Protecting oneself from germs and the convenience of continuing to wear a mask when moving between indoor and outdoor spaces cited as most popular reasons for doing so
Singapore saw its most significant easing of safe management measures in end-April as caps on group sizes, capacity limits, and mandates on wearing a mask outdoors were removed, among others. While people in Singapore no longer have to wear a mask outdoors, nine in ten continue to (93%), with Gen Zs (98%) and Baby Boomers (97%) most likely to do so. Conversely, Millennials were most likely to say they never wear a mask when outdoors (11%).
A closer look at the frequency of outdoor mask-wearing indicates that the largest proportion of Singapore adults say they wear a mask outdoors all the time (49%), with Baby Boomers significantly more likely to say so (58%). A fewer one in five Singapore residents say they sometimes (20%) or often wear a mask outdoors (24%).
Protecting oneself from illness and germs was the top reason for continuing to wear a mask outdoors among the general population (68%) and all age groups. Around half also felt that doing so was the most convenient way to travel between outdoor and indoor settings (52%), since masks are still required when indoors. Protecting others from germs was the third most popular reason cited for wearing a mask outdoors despite it not being compulsory (43%).
Just under four in five say they continue to wear their masks because they have become used to doing so (37%). Gen Zs were most likely to express this opinion, with almost half feeling this way (48%).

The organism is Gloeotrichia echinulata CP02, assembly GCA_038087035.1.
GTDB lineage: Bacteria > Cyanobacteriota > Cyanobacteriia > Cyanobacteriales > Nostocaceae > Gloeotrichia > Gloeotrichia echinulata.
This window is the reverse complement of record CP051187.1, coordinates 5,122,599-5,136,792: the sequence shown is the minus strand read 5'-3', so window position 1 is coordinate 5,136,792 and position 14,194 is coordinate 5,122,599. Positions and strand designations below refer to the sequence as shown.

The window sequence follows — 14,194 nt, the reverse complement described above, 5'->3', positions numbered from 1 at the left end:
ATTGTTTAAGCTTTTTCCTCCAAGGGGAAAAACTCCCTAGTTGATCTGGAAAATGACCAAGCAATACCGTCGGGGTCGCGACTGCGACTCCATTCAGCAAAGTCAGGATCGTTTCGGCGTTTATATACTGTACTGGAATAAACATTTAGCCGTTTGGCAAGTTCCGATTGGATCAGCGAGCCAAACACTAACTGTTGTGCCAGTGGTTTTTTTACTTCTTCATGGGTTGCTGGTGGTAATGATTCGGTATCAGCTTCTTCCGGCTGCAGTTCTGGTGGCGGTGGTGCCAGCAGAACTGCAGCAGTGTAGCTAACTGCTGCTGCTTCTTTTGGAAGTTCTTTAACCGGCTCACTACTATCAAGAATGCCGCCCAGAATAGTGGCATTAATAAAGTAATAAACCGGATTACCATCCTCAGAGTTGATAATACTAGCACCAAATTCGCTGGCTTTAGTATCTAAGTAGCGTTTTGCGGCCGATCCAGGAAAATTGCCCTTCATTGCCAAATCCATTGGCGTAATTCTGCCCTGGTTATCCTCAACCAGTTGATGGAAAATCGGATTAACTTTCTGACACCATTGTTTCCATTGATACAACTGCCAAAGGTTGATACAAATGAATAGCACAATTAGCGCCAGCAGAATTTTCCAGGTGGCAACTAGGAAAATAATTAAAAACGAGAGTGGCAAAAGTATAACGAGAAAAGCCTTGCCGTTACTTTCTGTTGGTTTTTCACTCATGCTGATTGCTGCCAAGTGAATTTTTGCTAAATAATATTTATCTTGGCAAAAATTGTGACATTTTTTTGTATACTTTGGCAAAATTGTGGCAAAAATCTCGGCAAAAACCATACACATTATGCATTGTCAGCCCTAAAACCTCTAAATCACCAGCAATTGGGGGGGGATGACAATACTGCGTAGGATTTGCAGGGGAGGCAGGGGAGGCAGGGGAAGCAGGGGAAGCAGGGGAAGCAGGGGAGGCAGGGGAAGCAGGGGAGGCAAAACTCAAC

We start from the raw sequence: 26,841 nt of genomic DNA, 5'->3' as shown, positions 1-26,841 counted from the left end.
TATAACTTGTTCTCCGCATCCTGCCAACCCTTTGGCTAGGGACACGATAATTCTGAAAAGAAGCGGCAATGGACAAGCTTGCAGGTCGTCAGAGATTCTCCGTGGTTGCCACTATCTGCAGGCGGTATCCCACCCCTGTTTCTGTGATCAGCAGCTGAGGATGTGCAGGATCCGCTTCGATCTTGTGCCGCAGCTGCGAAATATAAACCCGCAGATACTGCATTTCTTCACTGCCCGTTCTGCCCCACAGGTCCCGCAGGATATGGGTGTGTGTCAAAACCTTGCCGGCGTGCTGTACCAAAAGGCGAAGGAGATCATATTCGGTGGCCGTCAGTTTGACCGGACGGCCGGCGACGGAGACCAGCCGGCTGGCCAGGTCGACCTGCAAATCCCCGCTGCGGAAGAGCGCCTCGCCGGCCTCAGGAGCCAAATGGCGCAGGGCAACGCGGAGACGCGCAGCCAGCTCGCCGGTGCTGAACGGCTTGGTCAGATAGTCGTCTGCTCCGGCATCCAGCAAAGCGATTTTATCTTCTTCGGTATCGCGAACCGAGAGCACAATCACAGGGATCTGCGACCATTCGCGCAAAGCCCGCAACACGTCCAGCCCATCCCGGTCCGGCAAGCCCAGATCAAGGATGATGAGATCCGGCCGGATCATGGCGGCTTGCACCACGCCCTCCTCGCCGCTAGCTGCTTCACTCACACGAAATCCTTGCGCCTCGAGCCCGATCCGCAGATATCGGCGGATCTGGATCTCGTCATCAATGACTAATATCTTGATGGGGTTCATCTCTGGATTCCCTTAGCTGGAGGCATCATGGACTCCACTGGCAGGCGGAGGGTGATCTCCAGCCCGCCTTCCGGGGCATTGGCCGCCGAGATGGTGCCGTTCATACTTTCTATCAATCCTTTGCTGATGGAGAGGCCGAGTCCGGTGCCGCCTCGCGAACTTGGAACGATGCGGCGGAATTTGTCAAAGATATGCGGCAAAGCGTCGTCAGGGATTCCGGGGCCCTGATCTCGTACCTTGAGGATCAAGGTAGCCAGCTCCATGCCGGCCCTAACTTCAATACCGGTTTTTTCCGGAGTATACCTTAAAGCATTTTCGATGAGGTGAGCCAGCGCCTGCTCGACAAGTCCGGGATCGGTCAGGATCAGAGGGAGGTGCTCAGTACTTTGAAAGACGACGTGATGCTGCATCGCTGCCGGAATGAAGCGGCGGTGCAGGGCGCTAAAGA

Gen Zs were also most likely to say they do not remove their masks to not get judged by those who are wearing them, with a quarter saying so (25%) compared to a fewer one in ten of the general population (12%).
As for when residents will feel comfortable removing their masks outdoors all the time, majority said they would only do so once they feel it is safe (59%). Almost three in ten said they would make the change if the rules making mask-wearing indoors compulsory are removed (28%).
A further one in seven would always remove their mask outdoors when those around them do the same (15%), or when the daily case count falls below 1,000 for four weeks (13%), while another seventh say they will never change their mask-wearing behaviour (15%).
One in twenty already feel safe removing their masks outdoors, but do not do it all the time (6%).
***Results based on 1,009 Singapore residents surveyed on YouGov RealTime Omnibus. People who wear masks outdoors constituted 943 of the 1,009 respondents.